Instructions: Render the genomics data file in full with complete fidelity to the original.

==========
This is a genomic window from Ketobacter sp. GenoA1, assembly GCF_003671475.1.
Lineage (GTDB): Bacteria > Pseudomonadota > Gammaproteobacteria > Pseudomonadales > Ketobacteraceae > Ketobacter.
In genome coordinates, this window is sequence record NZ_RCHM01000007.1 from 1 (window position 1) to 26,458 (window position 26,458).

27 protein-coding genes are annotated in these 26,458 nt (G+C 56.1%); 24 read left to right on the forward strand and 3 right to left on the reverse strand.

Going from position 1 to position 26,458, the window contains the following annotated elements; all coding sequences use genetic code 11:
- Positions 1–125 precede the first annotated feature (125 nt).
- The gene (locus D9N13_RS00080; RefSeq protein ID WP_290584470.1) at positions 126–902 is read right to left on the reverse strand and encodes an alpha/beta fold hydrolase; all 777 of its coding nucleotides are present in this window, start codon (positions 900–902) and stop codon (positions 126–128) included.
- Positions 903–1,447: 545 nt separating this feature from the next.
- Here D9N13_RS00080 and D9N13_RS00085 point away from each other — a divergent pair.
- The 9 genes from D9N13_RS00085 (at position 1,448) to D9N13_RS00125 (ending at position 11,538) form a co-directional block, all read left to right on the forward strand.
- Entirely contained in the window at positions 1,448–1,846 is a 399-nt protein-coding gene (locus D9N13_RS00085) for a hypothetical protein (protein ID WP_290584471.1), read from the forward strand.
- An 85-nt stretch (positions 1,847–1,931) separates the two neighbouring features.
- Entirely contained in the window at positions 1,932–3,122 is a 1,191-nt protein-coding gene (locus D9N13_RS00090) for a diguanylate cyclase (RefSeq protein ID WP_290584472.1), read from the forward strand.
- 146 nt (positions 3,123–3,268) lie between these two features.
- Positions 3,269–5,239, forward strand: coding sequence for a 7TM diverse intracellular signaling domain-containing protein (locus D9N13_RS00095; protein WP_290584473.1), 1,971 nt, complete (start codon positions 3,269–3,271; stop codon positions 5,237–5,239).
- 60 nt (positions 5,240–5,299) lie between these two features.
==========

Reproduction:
This is a genomic window from Ketobacter sp. GenoA1, assembly GCF_003671475.1.
Lineage (GTDB): Bacteria > Pseudomonadota > Gammaproteobacteria > Pseudomonadales > Ketobacteraceae > Ketobacter.
In genome coordinates, this window is sequence record NZ_RCHM01000007.1 from 1 (window position 1) to 26,458 (window position 26,458).

27 protein-coding genes are annotated in these 26,458 nt (G+C 56.1%); 24 read left to right on the forward strand and 3 right to left on the reverse strand.

Going from position 1 to position 26,458, the window contains the following annotated elements; all coding sequences use genetic code 11:
- Positions 1–125 precede the first annotated feature (125 nt).
- The gene (locus D9N13_RS00080; RefSeq protein ID WP_290584470.1) at positions 126–902 is read right to left on the reverse strand and encodes an alpha/beta fold hydrolase; all 777 of its coding nucleotides are present in this window, start codon (positions 900–902) and stop codon (positions 126–128) included.
- Positions 903–1,447: 545 nt separating this feature from the next.
- Here D9N13_RS00080 and D9N13_RS00085 point away from each other — a divergent pair.
- The 9 genes from D9N13_RS00085 (at position 1,448) to D9N13_RS00125 (ending at position 11,538) form a co-directional block, all read left to right on the forward strand.
- Entirely contained in the window at positions 1,448–1,846 is a 399-nt protein-coding gene (locus D9N13_RS00085) for a hypothetical protein (protein ID WP_290584471.1), read from the forward strand.
- An 85-nt stretch (positions 1,847–1,931) separates the two neighbouring features.
- Entirely contained in the window at positions 1,932–3,122 is a 1,191-nt protein-coding gene (locus D9N13_RS00090) for a diguanylate cyclase (RefSeq protein ID WP_290584472.1), read from the forward strand.
- 146 nt (positions 3,123–3,268) lie between these two features.
- Positions 3,269–5,239, forward strand: coding sequence for a 7TM diverse intracellular signaling domain-containing protein (locus D9N13_RS00095; protein WP_290584473.1), 1,971 nt, complete (start codon positions 3,269–3,271; stop codon positions 5,237–5,239).
- 60 nt (positions 5,240–5,299) lie between these two features.